2019 marks the hundredth anniversary of the signing of the Treaty of Saint-Germain, when Tyrol was divided in two. As a result of it, South Tyrol and Trentino have been incorporated into the Italian State, In remembrance, ArtinTheAlps Association will be presenting the Bivacco project to an international audience during the 58th Venice Biennale, based on an idea by the artist Hannes Egger.
As a tangiblel manifestation of an ideal and large Alpine shelter, this original, old mountain bivouac represents an open, cross-border and safe space in which – as in South Tyrol itself – the European ideals of peace and coexistence are practised and promoted on a daily basis.
South Tyrol, situated in the centre of the Alps, south of the main Alpine ridge, has always been a border and transit country. The mountains, often perceived as a barrier, have been crossed for centuries and have always been an important hinge between northern and southern Europe. Instead of being a land of borders and divisions, this area has always been a place of intensive trade, social and cultural contacts, as a matter of fact, today it is more multilingual and multicultural than ever before.
Bivouacs are small emergency high mountain shelters , which always need to be open in order to fulfil their vital function, in order to guarantee access to all those seeking protection in every situation. Their difficult accessibility is a characteristic element of their mythological-alpinistic appeal. The original bivouac on display is not only closely related to alpine morphology, but also wants to be an allegory of South Tyrol, the land of transit and exchange, as well as a place to welcome people and overcome borders. “Bivacco” represents a small Europe in these restless times, of rediscovering nationalisms, a Europe that is questioning itself about its future.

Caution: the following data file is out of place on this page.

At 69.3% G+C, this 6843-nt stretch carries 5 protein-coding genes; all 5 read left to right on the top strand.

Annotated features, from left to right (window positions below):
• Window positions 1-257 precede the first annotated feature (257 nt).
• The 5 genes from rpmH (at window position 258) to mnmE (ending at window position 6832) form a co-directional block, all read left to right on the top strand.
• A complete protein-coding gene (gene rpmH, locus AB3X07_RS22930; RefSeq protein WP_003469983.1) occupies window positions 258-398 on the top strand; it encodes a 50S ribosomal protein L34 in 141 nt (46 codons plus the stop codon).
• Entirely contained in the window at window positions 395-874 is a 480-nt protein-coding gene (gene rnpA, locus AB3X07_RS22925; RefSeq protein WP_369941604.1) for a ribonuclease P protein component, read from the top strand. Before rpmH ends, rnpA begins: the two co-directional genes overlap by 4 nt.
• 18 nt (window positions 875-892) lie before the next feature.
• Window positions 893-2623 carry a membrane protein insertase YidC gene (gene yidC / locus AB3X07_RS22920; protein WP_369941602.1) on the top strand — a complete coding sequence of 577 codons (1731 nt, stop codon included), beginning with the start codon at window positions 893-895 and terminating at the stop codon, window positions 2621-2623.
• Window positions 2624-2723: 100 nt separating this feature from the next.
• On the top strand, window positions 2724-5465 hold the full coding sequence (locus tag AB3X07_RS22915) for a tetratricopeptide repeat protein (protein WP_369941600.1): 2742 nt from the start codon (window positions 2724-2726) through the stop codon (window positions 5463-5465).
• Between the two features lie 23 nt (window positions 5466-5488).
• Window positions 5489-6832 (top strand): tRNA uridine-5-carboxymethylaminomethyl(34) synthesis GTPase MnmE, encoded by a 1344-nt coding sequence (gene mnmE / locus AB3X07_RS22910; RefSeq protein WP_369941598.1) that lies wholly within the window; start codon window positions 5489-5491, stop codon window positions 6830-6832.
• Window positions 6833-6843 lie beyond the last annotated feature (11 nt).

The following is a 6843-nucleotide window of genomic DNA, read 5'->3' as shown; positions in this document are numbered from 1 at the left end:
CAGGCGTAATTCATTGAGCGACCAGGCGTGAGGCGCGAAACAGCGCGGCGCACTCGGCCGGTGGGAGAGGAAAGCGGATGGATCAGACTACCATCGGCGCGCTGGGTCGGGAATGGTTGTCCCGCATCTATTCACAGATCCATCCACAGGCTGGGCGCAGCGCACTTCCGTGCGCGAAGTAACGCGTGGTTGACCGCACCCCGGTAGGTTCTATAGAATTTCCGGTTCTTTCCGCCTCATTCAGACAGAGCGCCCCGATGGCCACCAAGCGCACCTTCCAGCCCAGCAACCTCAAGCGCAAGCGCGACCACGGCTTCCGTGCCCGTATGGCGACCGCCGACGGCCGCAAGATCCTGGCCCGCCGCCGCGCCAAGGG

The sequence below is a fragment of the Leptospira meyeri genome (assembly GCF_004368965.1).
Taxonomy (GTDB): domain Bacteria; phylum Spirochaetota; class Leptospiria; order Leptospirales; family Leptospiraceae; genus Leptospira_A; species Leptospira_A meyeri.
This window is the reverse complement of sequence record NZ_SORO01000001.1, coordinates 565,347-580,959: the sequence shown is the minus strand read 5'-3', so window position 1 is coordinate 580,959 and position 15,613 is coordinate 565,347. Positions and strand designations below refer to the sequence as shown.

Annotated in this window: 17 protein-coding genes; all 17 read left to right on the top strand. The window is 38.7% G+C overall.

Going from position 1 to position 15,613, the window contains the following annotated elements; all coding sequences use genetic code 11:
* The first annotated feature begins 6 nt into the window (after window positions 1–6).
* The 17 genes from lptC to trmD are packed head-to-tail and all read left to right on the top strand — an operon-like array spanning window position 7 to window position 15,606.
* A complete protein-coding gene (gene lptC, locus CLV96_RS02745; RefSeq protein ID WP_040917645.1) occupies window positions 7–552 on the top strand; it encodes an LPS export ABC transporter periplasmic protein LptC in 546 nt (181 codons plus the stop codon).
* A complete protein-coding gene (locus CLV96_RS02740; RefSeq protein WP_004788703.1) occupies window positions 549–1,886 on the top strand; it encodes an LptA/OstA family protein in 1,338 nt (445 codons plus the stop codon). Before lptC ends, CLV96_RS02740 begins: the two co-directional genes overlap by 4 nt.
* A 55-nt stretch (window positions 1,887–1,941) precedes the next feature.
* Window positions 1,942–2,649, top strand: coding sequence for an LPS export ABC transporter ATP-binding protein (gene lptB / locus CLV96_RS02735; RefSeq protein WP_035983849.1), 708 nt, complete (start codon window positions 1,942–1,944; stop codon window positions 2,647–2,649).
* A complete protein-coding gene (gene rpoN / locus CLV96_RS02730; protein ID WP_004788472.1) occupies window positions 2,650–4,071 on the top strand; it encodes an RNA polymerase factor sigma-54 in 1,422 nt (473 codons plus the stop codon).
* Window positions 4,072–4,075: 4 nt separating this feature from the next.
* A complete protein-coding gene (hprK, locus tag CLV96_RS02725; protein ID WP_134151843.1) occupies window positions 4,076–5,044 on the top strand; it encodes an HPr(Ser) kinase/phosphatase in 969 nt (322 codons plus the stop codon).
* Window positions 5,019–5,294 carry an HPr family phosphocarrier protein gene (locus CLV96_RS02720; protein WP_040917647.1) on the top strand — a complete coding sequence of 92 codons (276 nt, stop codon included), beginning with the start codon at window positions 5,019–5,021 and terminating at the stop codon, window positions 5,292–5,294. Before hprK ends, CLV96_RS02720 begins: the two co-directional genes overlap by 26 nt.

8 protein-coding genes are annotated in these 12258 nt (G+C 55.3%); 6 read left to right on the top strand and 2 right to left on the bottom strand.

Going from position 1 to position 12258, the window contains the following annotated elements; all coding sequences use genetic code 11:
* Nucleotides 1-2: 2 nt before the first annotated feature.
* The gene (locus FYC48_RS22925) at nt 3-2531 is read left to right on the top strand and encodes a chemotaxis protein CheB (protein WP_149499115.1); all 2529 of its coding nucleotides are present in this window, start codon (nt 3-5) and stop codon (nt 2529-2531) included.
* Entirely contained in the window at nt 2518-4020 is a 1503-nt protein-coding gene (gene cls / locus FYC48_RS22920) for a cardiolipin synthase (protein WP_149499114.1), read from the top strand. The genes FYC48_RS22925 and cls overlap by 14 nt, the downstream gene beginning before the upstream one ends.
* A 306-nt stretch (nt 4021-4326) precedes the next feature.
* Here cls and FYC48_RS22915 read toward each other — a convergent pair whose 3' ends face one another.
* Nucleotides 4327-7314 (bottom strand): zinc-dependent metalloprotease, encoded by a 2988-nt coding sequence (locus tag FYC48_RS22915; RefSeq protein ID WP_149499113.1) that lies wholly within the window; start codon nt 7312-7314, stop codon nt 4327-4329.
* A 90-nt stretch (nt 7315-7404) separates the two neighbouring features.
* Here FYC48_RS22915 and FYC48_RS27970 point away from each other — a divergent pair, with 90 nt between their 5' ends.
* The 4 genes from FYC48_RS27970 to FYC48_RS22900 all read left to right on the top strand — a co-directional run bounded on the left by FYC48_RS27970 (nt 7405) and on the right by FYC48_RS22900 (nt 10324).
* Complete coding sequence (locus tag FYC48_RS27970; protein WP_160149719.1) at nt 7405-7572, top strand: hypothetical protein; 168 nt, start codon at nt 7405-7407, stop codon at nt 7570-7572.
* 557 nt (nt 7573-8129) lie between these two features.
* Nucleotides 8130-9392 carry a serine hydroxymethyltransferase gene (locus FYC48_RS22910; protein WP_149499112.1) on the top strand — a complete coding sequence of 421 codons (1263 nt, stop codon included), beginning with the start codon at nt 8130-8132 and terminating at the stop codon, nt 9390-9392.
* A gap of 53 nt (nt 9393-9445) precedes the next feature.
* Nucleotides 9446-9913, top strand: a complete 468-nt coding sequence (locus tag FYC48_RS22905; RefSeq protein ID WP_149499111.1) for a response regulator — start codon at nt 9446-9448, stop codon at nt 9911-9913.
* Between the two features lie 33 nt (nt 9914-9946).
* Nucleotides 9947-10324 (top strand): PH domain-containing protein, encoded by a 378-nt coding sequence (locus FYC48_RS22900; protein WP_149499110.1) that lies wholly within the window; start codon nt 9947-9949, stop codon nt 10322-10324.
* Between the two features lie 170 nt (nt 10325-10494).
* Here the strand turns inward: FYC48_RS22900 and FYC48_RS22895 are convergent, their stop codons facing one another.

The emergency accommodation, chosen for its emblematic and evocative function, was provided by the famous mountain climber Reinhold Messner. As part of his collection this bivouac is normally exhibited at the Messner Mountain Museum in Sulden. This bivouac shown in San Servolo is named after Günther Messner, Reinhold’s brother, who tragically died in 1970 when he climbed the Nanga Parbat.
The artists* Jacopo Candotti, Nicolò Degiorgis, Hannes Egger, Julia Frank, Simon Perathoner, Leander Schönweger and Maria Walcher take part in the project conceived by Hannes Egger and curated by Christiane Rekade. Their works, which are closely linked to the vision and concept of the transition place , will be shown in the bivouac.
The basic curatorial decision is based on the idea that the artists* work on two levels of the concept of “Bivacco”. The first level is the “physical” one, with works that interact with the architecture, materials, function and (limited) space of the bivouac. The works are created by reacting and interacting with the material structure of this refuge to complete or redefine its materiality. The second level is the “metaphorical” one, i.e. the one that deals with the meaning of the “Bivacco” as a place of protection, passage, reception, exchange and overcoming borders.
A catalogue with texts by Roberto De Martin, Hannes Egger, Hannes Obermair, Maxi Obexer and Christiane Rekade as well as Patrizia Spadafora completes the artistic project.